My article in this month’s Money Magazine:
There was a moment at the time when Malta was getting ready to join the European Union when a number of choices had to be made. Joining the EU was, at the time, a form of graduation for a young, independent country. It was not unlike a wedding. The heady, exciting and naughty days of youth would now need to become a fond memory. What would have been endearing behaviour in your teens — a little too much to drink, a little too much adventure in revolving door relationships, a little too many pranks — would no longer be acceptable in a married state.
Those four or five years before 2004 were a time of reckoning. A filtering examination by objective standards we had never faced since Independence and quite likely, and quite unfortunately, we never will again.
All our laws, our systems, our policies were reviewed and measured against a gold European standard and what fell short would need to be revised. Clearly there would be local specificities that would need taking account but equally clearly these would be kept to the bare minimum.
This was the time when we had to examine deeply Malta’s economic model. Naturally change had been in motion for some time already. The government had shed many unproductive industries and withdrew protection from other privately held economic activities that had no future. A deadline for a turnaround was set on that great millstone of our modern economic history: the dockyards.
But change was not only needed in the oil puddles of the harbour side. A long hard look at Malta’s status as a tax haven was needed as clearly that could not survive membership in a mainstream trade block. After all that’s the sort of thing people run away from to find shelter in tax havens.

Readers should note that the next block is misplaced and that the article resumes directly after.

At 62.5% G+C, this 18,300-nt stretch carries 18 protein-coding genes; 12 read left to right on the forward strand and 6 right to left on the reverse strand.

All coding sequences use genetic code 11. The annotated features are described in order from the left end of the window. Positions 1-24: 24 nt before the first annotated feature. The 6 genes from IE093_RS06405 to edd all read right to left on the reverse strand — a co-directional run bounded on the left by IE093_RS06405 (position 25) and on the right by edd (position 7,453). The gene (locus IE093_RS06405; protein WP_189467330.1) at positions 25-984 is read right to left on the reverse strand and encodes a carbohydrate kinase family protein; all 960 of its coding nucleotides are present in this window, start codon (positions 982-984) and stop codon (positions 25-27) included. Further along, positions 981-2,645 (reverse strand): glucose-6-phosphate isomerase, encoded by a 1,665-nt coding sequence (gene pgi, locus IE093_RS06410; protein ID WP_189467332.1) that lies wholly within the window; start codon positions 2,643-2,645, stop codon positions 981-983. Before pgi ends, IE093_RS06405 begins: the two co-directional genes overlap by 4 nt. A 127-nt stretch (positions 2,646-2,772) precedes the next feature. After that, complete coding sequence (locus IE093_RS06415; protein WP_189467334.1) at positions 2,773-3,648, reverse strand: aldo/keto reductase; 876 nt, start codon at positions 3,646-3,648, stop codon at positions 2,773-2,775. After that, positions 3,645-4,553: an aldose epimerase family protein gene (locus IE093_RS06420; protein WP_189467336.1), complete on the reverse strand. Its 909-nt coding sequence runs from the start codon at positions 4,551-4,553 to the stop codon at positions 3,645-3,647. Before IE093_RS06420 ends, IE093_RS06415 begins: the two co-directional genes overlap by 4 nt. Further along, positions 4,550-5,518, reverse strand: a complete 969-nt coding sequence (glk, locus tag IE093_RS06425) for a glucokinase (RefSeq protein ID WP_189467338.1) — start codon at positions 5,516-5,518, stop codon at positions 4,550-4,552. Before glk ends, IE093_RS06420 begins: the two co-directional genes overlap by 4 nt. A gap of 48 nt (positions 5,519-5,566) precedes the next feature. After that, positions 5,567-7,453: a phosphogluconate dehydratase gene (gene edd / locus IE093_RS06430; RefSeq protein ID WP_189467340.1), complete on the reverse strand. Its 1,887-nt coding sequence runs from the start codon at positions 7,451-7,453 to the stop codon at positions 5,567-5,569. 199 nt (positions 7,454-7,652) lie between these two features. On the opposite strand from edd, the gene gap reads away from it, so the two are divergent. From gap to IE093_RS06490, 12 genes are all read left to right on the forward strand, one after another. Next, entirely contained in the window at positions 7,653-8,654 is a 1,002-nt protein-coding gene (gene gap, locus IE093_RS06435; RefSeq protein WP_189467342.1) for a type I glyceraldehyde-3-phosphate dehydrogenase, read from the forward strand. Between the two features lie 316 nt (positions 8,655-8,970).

Banking secrecy, anonymous ownership of companies, complicity in tax evasion: those would be off the cards.
Yet the negotiators of the time sought not to throw the baby with the bath water. Years of providing off-shore services created a body of expertise that could be useful to customers that would want to operate — efficiently, to be sure — in a white-listed jurisdiction.
It’s one of the unsung miracles of those negotiations that the EU was persuaded to allow Malta to continue to extend to non-resident customers of its financial services a spectacularly advantageous tax discount. It would not be a tax free package but as damned near tax free as anyone could hope while staying in Europe and not having to explain owning companies in banana republics or wayward tropical islands.
For many years this ‘deal’ stayed under the radar. The impact on tax revenues of the countries out of which business was syphoned to Malta was not such as to raise too many red flags. Certainly not in the good times.
The irony was that EU membership, that at face value looked like a threat to financial services in Malta, became its biggest asset. The concerns of the anti-EU campaigners — now prime minister and staff — that EU rules would suffocate Malta’s ability to “fix” things its own way proved misguided.
The attitude changed around the time of the 2008 financial crisis. Malta never got anywhere near needing bailouts to survive the crisis. Domestic banking was robust and the government of the time dealt with businesses on an individual basis, helping almost all of them wobble through the worst.
Famously Ireland and Cyprus — jurisdictions that also attracted businesses away from their mainland competitors with attractive tax offers — did need bailouts. That’s when the tax-payers asked to fund the bailouts became uneasy with the realisation that they habitually paid more tax to a government that could now afford to bail-out governments that systematically charged less than their real needs.